"GARNER Arts Center is a 501(c)(3) not for profit arts organization. We are located in the Garnerville Arts and Industrial Center in the lower Hudson Valley of New York, just 45 minutes from Manhattan. A sprawling old, red brick, pre-Civil War textile mill that is now the home of a thriving arts community including the studios of painters, sculptors, photographers, musicians, woodworkers, and of course, loads of unique performance and exhibition space."

Hudson Valley Center for Contemporary Arts
"The Hudson Valley Center for Contemporary Art, located in Peekskill, NY, is a 501(c)(3) non-profit arts and education organization founded by the Marc and Livia Straus family. The Center is dedicated to the development and presentation of exhibitions and interdisciplinary programs that enrich our understanding of contemporary art, its contexts, and its relationship to social issues. HVCCA is also committed to the enrichment of Peekskill, a multicultural community that has recreated itself as a major arts destination. HVCCA operates a 12,000 square foot exhibition space and is the primary sponsor of the Peekskill Project, an annual, city-wide exhibition of site-specific artwork."

Garrison Art Center
"THE RIVERSIDE GALLERIES at Garrison Art Center consists of three exhibition spaces. Each year the galleries feature a number of exhibitions that include solo shows, curated group shows, juried shows and several educational exhibitions. The Trudy and Henry Gillette Gallery, the largest of our spaces, has recently been completely renovated with support from generous friends of the Art Center. This space accommodates a variety of exhibitions annually that include sculpture, large scale painting, installation, photography and more. It is also suitable for performances, small concerts, gallery talks, lectures and readings.The adjacent Anita Hart Balter Gallery is approximately 300 square feet. It is used for more intimate exhibitions, small installations and digital media."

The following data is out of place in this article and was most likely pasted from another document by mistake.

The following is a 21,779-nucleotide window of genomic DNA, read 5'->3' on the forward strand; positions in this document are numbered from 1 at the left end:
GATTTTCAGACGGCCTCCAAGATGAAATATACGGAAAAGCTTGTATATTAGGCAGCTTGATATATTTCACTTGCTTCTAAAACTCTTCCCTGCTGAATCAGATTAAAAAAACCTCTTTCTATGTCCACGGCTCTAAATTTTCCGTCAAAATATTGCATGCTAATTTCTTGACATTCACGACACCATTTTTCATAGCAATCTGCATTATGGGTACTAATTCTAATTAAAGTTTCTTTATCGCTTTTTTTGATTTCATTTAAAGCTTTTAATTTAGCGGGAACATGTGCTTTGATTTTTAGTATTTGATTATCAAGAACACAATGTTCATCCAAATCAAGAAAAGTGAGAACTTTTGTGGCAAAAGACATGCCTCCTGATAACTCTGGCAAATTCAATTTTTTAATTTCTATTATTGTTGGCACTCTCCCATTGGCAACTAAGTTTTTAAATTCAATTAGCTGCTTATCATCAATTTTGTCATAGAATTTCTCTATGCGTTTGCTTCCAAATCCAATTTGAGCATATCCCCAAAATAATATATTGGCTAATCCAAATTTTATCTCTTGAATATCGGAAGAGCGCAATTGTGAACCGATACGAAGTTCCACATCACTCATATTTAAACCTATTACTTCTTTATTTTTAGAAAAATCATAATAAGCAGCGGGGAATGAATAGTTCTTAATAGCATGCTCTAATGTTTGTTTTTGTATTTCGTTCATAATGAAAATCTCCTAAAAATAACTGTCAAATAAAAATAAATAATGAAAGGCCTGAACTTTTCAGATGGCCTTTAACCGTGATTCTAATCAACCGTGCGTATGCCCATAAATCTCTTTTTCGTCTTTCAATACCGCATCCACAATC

The Marina Gallery
"Exhibits of Contemporary Art by notable Hudson Valley Artists and also houses a Fine Art Restoration shop.  An artist-run gallery that exhibits Contemporary Art and also offers Fine Art restoration work by Marina Yashina."

Storm King Sculpure Park
"Widely celebrated as one of the world’s leading sculpture parks, Storm King Art Center has welcomed visitors from across the globe for fifty years. It is located only one hour north of New York City, in the lower Hudson Valley, where its pristine 500-acre landscape of fields, hills, and woodlands provides the setting for a collection of more than 100 carefully sited sculptures created by some of the most acclaimed artists of our time."

Dia: Beacon
"In May 2003, Dia Art Foundation opened Dia:Beacon, Riggio Galleries, as a museum to house its renowned permanent collection of major works of art from the 1960s to the present. Located on the Hudson River in Beacon, New York, Dia:Beacon occupies a nearly 300,000-square-foot historic printing factory. The galleries are named in honor of Louise and Leonard Riggio for their extraordinary generosity, which has helped make possible the realization of this museum." 

Sunday, June 23, 2013

Jeff Koons: New Paintings and Sculpture

I had to catch a glimpse of Jeff Koons' "New Paintings and Sculpture" at Gagosian Gallery in New York before it closes July 3rd.  The first thought that came into my head being at this exhibition standing in front of Koons' paintings was: what am I doing here?  What would my old painting professor from SUNY Fredonia think if a student created these paintings?  The student would surely have had to have a damn good explanation at the very least.  Only an artist like Jeff Koons, whose work is highly sought after and sells for millions, could create work like this and show it at the most famous gallery in the world.  So whats the deal?  Am I missing something about this series of "Antiquity" paintings?  Or is this just another example of the power of suggestion and the backwardness of the art world.